Republican lawmakers criticized the president for authorizing only limited action in Iraq while Democratic lawmakers maintained support for President Obama’s current strategy in comments made on Sunday.
President Barack Obama yesterday declined to give a timetable for the strikes, but reiterated that there will be no boots on the ground.
Republicans slammed the president’s proposal, saying it did not go far enough.
"This is an Iraqi problem, but it's a United States problem, and it is a threat to our national security," said Sen. John McCain (R., Ariz.).
"I say that with the full backing, or the quotes, from our Director of National Intelligence, our Secretary of Homeland Security, the Director of the FBI, and even the Attorney General of the United States. This is turning into, as we had predicted for a long time, a regional conflict which does pose a threat to the security of the United States of America, and launching three strikes around a place where a horrible humanitarian crisis is taking place, meanwhile ISIS continues to make gains everywhere… it’s clearly very, very ineffective to say the least," McCain said on CNN’s "State of the Union."
The Senator contended that dealing with a humanitarian issue is not a comprehensive strategy to deal with the escalating problem.
"The president made it clear that this was to avert the humanitarian crisis, that they were taking these actions, and to protect American military personnel that are in Irbil and Baghdad. That's not a strategy. That's not a policy. That is simply a very narrow and focused approach to a problem, which is metathesizing as we speak."
Rep. Peter King (R., N.Y.) said on NBC’s "Meet the Press" that the United States has a multitude of options, but laying out the limits of U.S. intended strategy is a grave mistake.
"We can't wait for Maliki or the Iraqi parliament to fight ISIS. Every day that goes by ISIS builds up this caliphate and it becomes a direct threat to the United States of America. They are more powerful now than al Qaeda was on 9/11," said King.
"I lost hundreds of constituents on 9/11. I never want to do that again. We see this coming, and so for the president to say ‘we're doing airstrikes, we’re not doing anything else, we're not going to use American combat troops, we’re not going to do this, we’re not going to do that.’ What kind of leadership is that? You should never let the enemy know what you're going it to do."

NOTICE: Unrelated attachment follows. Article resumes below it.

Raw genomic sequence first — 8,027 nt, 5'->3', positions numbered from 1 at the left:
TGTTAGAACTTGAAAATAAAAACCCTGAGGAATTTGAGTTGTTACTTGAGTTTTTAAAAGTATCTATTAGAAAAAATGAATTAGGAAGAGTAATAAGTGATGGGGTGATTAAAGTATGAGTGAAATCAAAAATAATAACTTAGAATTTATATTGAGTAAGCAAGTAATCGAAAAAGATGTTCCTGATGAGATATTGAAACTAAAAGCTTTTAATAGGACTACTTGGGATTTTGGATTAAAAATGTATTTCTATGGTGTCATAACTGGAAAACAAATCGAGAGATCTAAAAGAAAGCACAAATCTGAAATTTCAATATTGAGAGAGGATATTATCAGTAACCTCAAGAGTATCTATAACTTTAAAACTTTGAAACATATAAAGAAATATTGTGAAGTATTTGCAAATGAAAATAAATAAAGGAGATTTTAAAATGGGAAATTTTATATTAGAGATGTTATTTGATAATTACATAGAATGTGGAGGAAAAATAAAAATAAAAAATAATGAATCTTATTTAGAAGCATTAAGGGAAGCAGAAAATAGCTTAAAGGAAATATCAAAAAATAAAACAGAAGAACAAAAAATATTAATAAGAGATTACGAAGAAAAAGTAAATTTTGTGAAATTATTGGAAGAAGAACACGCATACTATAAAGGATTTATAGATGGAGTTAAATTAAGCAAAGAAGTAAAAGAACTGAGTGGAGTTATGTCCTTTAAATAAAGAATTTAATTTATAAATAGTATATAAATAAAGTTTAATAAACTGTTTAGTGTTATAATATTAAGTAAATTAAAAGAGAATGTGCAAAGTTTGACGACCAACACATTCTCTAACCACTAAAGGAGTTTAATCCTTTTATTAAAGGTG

King pointed out that escalation, or a stronger response, does not necessarily mean sending combat troops into Iraq.
"Let’s not set up the false argument that it has to be troops on the ground. We have the entire weight of the American military, plus we can work with the Kurds," said King. "We can provide weaponry to the Kurds, who have been good fighters. No one has been more loyal to us then the Kurds."
Political commentators acknowledged the difficultly of making these decisions, but also pointed to the administration as failing to recognize the threats abroad.
Laura Ingraham told "Fox News Sunday," "We’re almost in an impossible situation. The American people really have no appetite for America to reengage … [Obama’s] reacting to that, but he’s also, as the Washington Post pointed out yesterday, he’s now, I think reluctantly, seeing the perils of inaction."
Appearing on the same panel, Ron Fournier of the National Journal expressed skepticism that Obama understands the dangers facing the U.S.
"[ISIS’s] mission is to take us out. We're going to get hit. They are coming after us and we are going to get hit if we don't figure out how to stop them. So short term, yes, the president is doing fine. Long term, this is a president who underestimated ISIS; he called them ‘JV.’ He underestimated what was going to happen after Libya… He underestimated Putin. He underestimated several other areas. He's been the Commander in Chief or the Under-Estimator in Chief," said Fournier.
Democrats were more supportive of the president, urging the Iraqis to stand up on their own.
"Only Iraq can save Iraq. The president has stepped in because of this threatened genocide; I support that. Bringing food and water to these people who are dying on that mountain top, of course the United States should do that, and when it comes to the Kurds," said Sen. Dick Durbin (D., Ill.). "And we also want to make certain that Americans that are on the ground are protected. The bottom line is this, there's so much we can do to help the Iraqis help themselves, but ultimately, they have to save their own country."
Durbin cautioned against expecting a more serious intervention.
"Escalating it is not in the cards. Neither American people nor Congress are in the business of wanting to escalate this conflict beyond where it is today," he said.